[4] Rosemary Huskey’s exchange with Wilson on Vision 20/20 says it all; she is brilliant. But the important point you need to note is that Wilson initially denied that the Kult teaches this standard, writing:

First, Rose simply made up the stuff about making a stink “about the church,” and questioning “decisions of church leadership.” That was not in the column at all. Perhaps Rose has taken a course in research study methods from Quinlan and Ramsey. Oops. I really am trying to live up to certain exacting scholarship standards I just found out about recently — make that Rinlan and Quamsey.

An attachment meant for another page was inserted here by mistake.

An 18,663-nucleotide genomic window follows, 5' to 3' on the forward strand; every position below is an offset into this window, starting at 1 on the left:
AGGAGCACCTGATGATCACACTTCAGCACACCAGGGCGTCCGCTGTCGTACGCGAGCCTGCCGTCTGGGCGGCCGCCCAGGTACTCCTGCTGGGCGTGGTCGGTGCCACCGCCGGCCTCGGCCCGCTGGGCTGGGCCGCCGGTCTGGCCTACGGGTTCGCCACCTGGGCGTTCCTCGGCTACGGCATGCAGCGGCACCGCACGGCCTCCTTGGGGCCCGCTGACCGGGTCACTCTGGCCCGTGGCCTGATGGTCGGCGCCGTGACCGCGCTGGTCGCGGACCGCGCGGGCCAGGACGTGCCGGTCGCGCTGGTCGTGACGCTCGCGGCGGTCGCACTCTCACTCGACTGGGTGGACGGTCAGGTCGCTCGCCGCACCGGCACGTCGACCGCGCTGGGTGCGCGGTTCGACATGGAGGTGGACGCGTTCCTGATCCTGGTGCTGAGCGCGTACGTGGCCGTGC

These last two sentences are stabs at the two University of Idaho historians who put the lie to Southern Slavery As It Was. They’re the same men who refused to debate the subject with Wilson. I’m sure it was because of his kindness.

[5] Nancy Wilson’s Credenda column is especially ironic in light of the two emails written by A Christ Church Wife. This godly woman — this Abigail — understood that her husband was fallible and that her pastor was evil. She recognized that a cult leader had blinded her husband’s eyes and was holding her family hostage. She, however, had no recourse. She could not go to her elders and she could not go to her husband.


sean said...

Interesting, first I need to say that I agree that Wilson is on the cusp, beginning to list toward "cult" status. His own doctrinal views and maybe more so the views of those he is in alliance with, are more and more being found to be not in accord with orthodoxy.